Political Campaign Advertisements Aid US Presidential Candidates

Political Campaign Advertisements Aid US Presidential Candidates

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Every four years, a new president is nominated by the citizens of the United States of America. This individual is deemed to be worthy of such hierarchy of a position. In some cases, it is believed that the public decide whom they desire for president before any form of campaigning occurs. On the contrary, to a number of voters, campaigns make or break a voter’s decision. Nevertheless, presidential campaigning can be extremely vital to the number of votes a candidate receives. Over the twentieth and twenty-first centuries, political campaign advertisements have commonly been used by candidates to grasp the attention of voters. These advertisements have ranged all over in positivity to negativity. Some advertisements have proved to persuade public opinion whereas some have managed to do the exact opposite.
A common theme among successful advertisements was those that had the candidate interacting and speaking in public. Lots of commercials that are demeaning towards the flaws of the opposite party give of a negative vibe whereas commercials as these come off as positive. Nominees do not go wrong with political negativity; they simply go wrong when they neglect positivity in general. Take for instance the successful campaigns that were made by former presidents like James Carter, Bill Clinton, and George W. Bush. Each of these leaders encompassed great charisma and was shown delivering speeches to their many supporters. In my opinion, the alacrity of these commercials draws attention to undecided voters, or even decided voters. It gives encouragement to vote for the party of that candidate or it reassures them that their decision is right. In his 1976 campaign, Jimmy Carter made an advertisement that strictly focused on his personal life in relation to his goal for presidency. I believe this displayed more of an emotional attachment that Carter had running for president. A good president is not someone who just makes the best possible executive decisions, but who takes pride and care in their work. A few decades later, with the campaign slogan, “Building a bride to the twenty-first century”, Bill Clinton put one of the most effective campaigns together. He along with his running mate, Al Gore, were both shown in an add talking to the political supports, smiling and in a cheerful manner. Although I value a president who handles national situations maturely and seriously, so too do I value someone who can enjoy being in the presence of people.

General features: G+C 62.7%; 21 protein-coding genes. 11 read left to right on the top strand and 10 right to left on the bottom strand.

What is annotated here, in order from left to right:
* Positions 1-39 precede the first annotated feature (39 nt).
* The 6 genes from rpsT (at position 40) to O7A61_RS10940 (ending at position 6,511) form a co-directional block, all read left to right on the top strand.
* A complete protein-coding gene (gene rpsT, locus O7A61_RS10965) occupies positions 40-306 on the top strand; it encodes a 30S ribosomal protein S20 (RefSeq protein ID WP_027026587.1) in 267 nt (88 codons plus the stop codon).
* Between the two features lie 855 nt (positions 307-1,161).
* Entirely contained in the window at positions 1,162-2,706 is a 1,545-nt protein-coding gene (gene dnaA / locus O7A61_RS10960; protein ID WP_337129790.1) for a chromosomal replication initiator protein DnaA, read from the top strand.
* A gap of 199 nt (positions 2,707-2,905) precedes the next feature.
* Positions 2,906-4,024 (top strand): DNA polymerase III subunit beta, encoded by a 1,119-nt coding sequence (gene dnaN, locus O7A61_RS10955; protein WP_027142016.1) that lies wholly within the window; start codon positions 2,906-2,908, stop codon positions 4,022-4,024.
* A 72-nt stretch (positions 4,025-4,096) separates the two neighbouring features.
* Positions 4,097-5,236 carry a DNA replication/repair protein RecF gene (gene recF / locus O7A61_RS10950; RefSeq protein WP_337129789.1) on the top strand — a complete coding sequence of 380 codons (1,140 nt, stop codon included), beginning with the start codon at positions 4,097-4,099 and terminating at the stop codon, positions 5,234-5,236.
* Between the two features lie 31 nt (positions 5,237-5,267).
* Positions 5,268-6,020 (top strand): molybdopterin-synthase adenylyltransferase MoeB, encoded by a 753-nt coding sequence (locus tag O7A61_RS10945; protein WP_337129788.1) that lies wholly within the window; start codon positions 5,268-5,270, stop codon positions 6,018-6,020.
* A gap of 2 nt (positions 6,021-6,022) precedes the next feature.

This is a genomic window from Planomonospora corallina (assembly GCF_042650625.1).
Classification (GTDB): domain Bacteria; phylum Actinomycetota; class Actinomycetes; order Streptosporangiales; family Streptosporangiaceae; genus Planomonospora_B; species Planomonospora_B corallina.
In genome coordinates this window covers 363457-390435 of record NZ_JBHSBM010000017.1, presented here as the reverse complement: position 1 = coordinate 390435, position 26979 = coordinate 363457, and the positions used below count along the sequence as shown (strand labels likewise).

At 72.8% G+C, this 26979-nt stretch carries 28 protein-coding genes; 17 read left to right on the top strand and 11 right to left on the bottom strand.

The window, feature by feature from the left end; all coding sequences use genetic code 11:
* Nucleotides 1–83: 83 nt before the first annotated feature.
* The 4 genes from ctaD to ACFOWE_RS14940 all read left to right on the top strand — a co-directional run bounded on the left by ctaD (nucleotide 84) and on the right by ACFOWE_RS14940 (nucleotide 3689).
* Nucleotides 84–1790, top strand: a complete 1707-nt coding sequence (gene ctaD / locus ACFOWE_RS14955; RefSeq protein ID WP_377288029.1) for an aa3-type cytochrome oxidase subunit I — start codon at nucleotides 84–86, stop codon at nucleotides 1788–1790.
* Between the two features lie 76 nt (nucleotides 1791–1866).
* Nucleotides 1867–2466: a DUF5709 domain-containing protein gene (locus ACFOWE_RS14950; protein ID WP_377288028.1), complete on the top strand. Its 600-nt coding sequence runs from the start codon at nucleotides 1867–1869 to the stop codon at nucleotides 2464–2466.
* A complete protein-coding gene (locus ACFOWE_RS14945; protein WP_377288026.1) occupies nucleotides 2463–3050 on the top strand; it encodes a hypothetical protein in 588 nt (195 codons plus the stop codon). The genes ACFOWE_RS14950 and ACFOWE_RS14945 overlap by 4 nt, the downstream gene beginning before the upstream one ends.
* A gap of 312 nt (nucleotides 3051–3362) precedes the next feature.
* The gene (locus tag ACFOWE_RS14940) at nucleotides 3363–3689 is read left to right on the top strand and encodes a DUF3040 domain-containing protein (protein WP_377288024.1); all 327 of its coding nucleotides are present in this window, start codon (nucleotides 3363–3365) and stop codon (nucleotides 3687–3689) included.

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In contrast, the some runner-ups in presidential elections suffer due to a lack of information. In my opinion, advertisements are unsuccessful when the candidate simply states what they will change but not how they will do it. Preaching necessary reforms does not always cut it. Voters whom use the political commercials to influence his or her opinion want more of an effect. By this statement, I mean they desire to know how this reform that will benefit them will be improved. For instance, in the 1996 election, republican candidate Robert Dole failed to capture many votes simply off of his political advertisements. He exclaimed how he would recover all of the debt Clinton had put the nation into in his previous term. Dole would craft statements such as “I will cut taxes and I will fix the hole Clinton has left us in.” The issue I found with this is he would just stop there. There would be no evidence to back up his statements, no statistical evidence or ideology. He never demonstrated this to the public even if he did have specific plans to cure the reoccurring problems America had. Personally, when a candidate fails to support his promises with evidence of how he is planning to reform it, I lose trust in them. Another candidate who performed similarly in his advertisements was Michael Dukakis in 1988. Dukakis’ ads lacked any personal image of himself. His ads consisted of a statement about what he would; that is why you should vote for him. On top of a lack of any supporting information, he truly never spoke himself in the ads. Although I do understand there are certain tactics used when others are speaking about the candidate, for me, I want the actual nominee himself speaking to me occasionally. No positive personality was developed of him in the ads. The messages that were delivered were also absent in diversity. They all fell along the same lines.
In general, from my research on presidential campaigns, I believe political commercials have an effect on the elections. Not every registered voter has decided whom they want for president because it is always so hard and complex to choose. People who participate in prospective voting look at the candidates and make their decision on who has similar viewpoints on certain issues. These advertisements may aid them in choosing who they feel is the superior candidate for their standards. While campaign commercials are known to not affect some voter’s decisions, they obviously have contributed to the victory of some candidates.
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